Thursday, November 5, 2009

Generic Routing Encapsulation – GRE

  • GRE is IP protocol 47 (that's Protocol NOT port)
  • GRE can encapsulate a wide variety of protocol packets inside IP tunnels
  • Creates virtual Point-to-Point links to Cisco router (proprietary)
  • Uses IP for transport
  • Additional Header supports any other layer3 protocol in the payload (eg IPX, AppleTalk, et al)
  • Stateless – Tunnel end point doesn’t keep any information on the state/availability of the remote end point.
  • Offers NO security, confidentiality, integrity checking, data authentication
  • Uses 24-byte overhead by default – 20-byte IP header plus 4-byte GRE header
  • 4-byte header contains GRE flag setting out a checksum, key (if used), sequence number, version number, protocol type id field.
  • Protocol typre id field is used to identify the protocol of the payload, e.g, 0x800 indicates IP. This is the field that allows GRE to tunnel any protocol.
  •  Good at tunneling
  •  Supports multiple protocols
  • Allows routing protocols (OSPF, EIGRP) to be used
  • Poor security – only plain text authentication used
  • Cannot accommodate confidentiality, integrity, and data authentication
  •  GRE can be used in conjunction with IPSEC
  •  IPSEC offers confidentiality via 3DES or AES (for example)
  •  Authentication is provided via a HMAC such as MD5 or SHA-1
  •  Integrity is via MD5 or SHA-1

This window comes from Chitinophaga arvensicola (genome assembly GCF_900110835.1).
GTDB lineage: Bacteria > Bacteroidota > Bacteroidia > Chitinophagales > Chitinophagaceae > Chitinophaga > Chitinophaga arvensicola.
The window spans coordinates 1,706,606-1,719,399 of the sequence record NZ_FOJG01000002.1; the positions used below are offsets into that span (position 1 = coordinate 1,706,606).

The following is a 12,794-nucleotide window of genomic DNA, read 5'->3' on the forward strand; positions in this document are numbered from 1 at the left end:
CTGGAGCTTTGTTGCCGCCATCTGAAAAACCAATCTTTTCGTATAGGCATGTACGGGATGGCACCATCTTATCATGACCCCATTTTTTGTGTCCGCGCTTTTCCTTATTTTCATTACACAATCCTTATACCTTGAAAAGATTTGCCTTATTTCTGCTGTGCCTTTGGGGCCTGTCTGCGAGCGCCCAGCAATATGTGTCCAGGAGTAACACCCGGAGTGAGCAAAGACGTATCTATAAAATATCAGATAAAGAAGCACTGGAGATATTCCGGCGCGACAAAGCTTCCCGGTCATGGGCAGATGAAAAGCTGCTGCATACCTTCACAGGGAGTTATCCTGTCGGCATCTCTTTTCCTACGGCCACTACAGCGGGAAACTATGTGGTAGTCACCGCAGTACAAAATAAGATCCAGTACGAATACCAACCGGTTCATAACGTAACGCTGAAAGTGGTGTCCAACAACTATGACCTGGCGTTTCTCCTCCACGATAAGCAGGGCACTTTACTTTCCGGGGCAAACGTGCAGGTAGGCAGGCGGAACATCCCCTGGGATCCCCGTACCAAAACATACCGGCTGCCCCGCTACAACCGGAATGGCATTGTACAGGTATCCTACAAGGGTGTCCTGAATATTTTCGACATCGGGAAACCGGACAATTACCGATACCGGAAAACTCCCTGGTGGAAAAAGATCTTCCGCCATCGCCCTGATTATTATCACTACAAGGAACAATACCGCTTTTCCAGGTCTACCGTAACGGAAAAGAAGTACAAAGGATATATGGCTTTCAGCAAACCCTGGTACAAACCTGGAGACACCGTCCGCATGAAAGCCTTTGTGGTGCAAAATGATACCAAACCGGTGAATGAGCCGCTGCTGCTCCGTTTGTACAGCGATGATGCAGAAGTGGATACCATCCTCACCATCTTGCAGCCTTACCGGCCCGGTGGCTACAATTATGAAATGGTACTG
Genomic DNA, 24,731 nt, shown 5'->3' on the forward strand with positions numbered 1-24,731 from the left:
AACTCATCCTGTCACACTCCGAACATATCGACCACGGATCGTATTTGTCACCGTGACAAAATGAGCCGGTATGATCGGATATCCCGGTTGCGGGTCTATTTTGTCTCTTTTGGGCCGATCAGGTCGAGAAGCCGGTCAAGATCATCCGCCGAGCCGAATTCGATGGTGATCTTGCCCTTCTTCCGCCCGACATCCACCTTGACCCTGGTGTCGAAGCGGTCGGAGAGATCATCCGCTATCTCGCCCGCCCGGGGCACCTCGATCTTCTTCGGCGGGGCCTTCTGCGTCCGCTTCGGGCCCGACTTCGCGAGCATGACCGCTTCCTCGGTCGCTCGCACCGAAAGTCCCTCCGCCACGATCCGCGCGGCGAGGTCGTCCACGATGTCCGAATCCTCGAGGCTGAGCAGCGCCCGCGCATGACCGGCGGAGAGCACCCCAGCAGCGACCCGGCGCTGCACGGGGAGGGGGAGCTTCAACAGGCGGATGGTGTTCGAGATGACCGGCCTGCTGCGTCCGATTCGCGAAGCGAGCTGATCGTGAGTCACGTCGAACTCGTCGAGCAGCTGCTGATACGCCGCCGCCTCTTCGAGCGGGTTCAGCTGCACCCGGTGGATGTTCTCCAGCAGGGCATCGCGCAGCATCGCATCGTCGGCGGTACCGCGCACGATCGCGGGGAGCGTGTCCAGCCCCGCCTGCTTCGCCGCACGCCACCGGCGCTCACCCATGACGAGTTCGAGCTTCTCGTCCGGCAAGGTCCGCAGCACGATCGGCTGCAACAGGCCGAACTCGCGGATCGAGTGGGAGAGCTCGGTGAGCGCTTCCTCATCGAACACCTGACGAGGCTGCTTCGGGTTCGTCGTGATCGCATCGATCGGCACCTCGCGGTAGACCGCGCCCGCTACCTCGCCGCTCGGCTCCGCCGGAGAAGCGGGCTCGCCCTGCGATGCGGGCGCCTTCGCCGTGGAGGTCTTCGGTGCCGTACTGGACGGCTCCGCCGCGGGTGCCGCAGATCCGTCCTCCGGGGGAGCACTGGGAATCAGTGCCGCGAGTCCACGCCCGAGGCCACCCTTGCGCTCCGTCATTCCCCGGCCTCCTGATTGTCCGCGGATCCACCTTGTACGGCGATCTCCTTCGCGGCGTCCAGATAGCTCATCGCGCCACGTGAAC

•  IPSEC is not perfect though, older IOS’ don’t support IP multicast
  •  IPSEC was designed to support IP only
 Configure a basic GRE tunnel in IOS
  •  Here is a typical GRE tunnel config.
  • Each router needs needs a tunnel interface on the end points of the tunnel
  • Simplest type of tunnel
 R1(config)#int tu0
R1(config-if)#tunnel source S0/0
R1(config-if)#tunnel dest
R1(config-if)#ip address

R2(config)#int tu0
R2(config-if)#tunnel source s0/1
R2(config-if)#tunnel dest
R2(config-if)#ip address

*use the ? to inspect further options in tunnel interface mode

  • The ‘int tu0’ cmd creates the GRE tunnel
  • ‘ip address’ is a network used exclusively by the tunnel end points
  •  ‘tunnel source’ is a physical interface on the route
  •  ‘tunnel dest’ is the ip of the physical interface on the remote router
  •  Default mode of the tunnel is GRE and so we have not needed to configure the mode in this example
  • GRE can pass OSPF/EIGRP so you use this in association with IPSEC (which cannot) if you are wishing to distribute routing information
  • Where you use IPSEC and GRE the ipsec crypto map will be assigned to the physical interface NOT the tunnel interface
  • IPSEC will be discussed in further detail later.

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